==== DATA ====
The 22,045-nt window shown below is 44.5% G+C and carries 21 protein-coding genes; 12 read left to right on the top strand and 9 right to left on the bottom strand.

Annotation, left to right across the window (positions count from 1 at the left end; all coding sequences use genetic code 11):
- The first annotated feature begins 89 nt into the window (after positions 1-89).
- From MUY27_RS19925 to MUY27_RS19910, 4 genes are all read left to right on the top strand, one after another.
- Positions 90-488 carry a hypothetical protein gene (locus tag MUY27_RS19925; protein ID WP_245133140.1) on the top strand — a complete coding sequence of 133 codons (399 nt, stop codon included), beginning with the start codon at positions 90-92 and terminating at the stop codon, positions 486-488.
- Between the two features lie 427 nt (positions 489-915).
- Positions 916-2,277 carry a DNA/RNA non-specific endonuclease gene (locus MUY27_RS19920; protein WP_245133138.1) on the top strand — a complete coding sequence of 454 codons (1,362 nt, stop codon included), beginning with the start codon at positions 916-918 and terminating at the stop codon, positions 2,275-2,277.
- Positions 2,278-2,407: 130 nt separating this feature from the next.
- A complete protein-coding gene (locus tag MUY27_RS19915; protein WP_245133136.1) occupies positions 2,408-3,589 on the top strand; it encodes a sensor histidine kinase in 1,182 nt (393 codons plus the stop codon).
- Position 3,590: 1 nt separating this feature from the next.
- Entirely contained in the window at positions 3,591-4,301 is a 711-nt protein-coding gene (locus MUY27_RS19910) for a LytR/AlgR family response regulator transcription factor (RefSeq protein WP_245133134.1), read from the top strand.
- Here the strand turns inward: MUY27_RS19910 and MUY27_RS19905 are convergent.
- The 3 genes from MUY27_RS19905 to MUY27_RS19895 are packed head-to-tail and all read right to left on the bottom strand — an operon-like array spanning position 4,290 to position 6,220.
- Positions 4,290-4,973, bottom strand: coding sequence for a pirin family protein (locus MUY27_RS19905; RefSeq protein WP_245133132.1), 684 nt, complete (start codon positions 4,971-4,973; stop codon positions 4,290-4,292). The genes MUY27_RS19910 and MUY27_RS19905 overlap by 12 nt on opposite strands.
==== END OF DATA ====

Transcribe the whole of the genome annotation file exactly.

The 22,045-nt window shown below is 44.5% G+C and carries 21 protein-coding genes; 12 read left to right on the top strand and 9 right to left on the bottom strand.

Annotation, left to right across the window (positions count from 1 at the left end; all coding sequences use genetic code 11):
- The first annotated feature begins 89 nt into the window (after positions 1-89).
- From MUY27_RS19925 to MUY27_RS19910, 4 genes are all read left to right on the top strand, one after another.
- Positions 90-488 carry a hypothetical protein gene (locus tag MUY27_RS19925; protein ID WP_245133140.1) on the top strand — a complete coding sequence of 133 codons (399 nt, stop codon included), beginning with the start codon at positions 90-92 and terminating at the stop codon, positions 486-488.
- Between the two features lie 427 nt (positions 489-915).
- Positions 916-2,277 carry a DNA/RNA non-specific endonuclease gene (locus MUY27_RS19920; protein WP_245133138.1) on the top strand — a complete coding sequence of 454 codons (1,362 nt, stop codon included), beginning with the start codon at positions 916-918 and terminating at the stop codon, positions 2,275-2,277.
- Positions 2,278-2,407: 130 nt separating this feature from the next.
- A complete protein-coding gene (locus tag MUY27_RS19915; protein WP_245133136.1) occupies positions 2,408-3,589 on the top strand; it encodes a sensor histidine kinase in 1,182 nt (393 codons plus the stop codon).
- Position 3,590: 1 nt separating this feature from the next.
- Entirely contained in the window at positions 3,591-4,301 is a 711-nt protein-coding gene (locus MUY27_RS19910) for a LytR/AlgR family response regulator transcription factor (RefSeq protein WP_245133134.1), read from the top strand.
- Here the strand turns inward: MUY27_RS19910 and MUY27_RS19905 are convergent.
- The 3 genes from MUY27_RS19905 to MUY27_RS19895 are packed head-to-tail and all read right to left on the bottom strand — an operon-like array spanning position 4,290 to position 6,220.
- Positions 4,290-4,973, bottom strand: coding sequence for a pirin family protein (locus MUY27_RS19905; RefSeq protein WP_245133132.1), 684 nt, complete (start codon positions 4,971-4,973; stop codon positions 4,290-4,292). The genes MUY27_RS19910 and MUY27_RS19905 overlap by 12 nt on opposite strands.